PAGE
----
Early detection of pancreatic cancer is tremendously important, given that most patients who develop the disease are diagnosed at a later stage of the disease when it is usually incurable. Although screening through imaging studies has been proposed (i.e., magnetic resonance cholangiopancreatography (MRCP) and/or endoscopic ultrasound),1 data to support this type of screening as an evidence-based recommendation continues to be collected. Consequently, there has been longstanding interest in developing blood tests for early detection of pancreatic cancer. One such effort is represented in a recent study in which a metabolite panel in combination with CA19-9, TIMP1, and LRG1 were shown to be of potential use in the early detection of pancreatic cancer compared to a protein panel alone.2 These types of efforts are hoped to culminate in the development of a blood test that is reliable in detecting pancreatic cancer early, at a stage when it may be curable.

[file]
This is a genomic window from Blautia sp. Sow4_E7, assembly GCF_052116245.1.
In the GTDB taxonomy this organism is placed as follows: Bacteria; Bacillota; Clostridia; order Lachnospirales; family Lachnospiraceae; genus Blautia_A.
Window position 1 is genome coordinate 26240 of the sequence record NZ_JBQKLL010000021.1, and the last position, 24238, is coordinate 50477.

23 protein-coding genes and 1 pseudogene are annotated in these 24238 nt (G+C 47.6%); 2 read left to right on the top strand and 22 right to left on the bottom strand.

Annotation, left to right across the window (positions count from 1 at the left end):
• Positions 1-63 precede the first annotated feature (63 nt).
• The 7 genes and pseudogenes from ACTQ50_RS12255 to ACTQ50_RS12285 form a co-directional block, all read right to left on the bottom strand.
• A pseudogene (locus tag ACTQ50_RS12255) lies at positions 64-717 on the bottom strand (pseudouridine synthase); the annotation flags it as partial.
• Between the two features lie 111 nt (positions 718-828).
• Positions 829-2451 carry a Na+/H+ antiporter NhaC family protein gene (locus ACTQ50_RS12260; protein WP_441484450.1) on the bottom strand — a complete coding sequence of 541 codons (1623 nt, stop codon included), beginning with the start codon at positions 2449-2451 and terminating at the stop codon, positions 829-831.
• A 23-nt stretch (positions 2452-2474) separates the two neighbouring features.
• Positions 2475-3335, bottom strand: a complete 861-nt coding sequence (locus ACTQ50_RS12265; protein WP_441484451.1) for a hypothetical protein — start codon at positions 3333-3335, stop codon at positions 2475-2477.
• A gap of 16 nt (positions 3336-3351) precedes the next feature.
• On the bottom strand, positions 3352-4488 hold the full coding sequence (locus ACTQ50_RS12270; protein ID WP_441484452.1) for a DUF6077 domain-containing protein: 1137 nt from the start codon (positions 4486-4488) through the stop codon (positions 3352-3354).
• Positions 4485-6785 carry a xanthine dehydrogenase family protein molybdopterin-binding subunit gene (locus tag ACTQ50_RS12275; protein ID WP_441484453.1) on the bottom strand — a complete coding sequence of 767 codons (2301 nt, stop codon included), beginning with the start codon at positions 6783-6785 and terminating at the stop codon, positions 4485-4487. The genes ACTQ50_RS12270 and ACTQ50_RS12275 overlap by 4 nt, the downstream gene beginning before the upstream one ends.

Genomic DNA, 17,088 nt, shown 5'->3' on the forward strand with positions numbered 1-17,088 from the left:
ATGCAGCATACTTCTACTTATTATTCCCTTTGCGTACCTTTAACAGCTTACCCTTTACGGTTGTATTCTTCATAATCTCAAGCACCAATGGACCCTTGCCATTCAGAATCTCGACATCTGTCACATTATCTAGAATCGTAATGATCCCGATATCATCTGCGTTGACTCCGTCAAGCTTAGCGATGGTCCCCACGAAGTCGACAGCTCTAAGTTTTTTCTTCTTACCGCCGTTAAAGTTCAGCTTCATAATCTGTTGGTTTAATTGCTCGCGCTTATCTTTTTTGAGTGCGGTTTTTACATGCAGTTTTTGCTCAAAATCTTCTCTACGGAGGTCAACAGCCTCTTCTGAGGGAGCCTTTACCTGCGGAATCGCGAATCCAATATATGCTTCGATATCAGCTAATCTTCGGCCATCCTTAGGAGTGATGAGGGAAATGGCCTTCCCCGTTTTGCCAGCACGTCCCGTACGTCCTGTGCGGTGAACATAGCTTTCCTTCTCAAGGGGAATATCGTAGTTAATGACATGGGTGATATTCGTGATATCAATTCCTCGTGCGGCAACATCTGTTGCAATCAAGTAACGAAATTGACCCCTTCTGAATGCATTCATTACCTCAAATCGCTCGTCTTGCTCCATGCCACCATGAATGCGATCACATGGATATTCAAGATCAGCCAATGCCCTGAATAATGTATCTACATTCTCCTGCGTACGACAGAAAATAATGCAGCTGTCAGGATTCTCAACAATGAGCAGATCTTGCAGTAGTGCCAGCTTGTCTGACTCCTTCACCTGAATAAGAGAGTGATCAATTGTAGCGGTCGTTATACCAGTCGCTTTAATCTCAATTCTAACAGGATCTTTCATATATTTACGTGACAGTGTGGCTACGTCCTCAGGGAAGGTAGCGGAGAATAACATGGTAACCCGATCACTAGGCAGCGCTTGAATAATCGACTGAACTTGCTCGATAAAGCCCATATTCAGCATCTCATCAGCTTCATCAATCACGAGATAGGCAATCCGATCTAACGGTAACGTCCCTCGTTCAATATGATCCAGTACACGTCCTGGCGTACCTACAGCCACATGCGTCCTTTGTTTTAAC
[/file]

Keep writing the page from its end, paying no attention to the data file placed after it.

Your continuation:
1Canto MI, et al. Gut. 2012 Nov. PMID: 23135763.
2Fahrmann JF, et al. J Natl Cancer Inst. 2018 Aug 18. PMID: 30137376.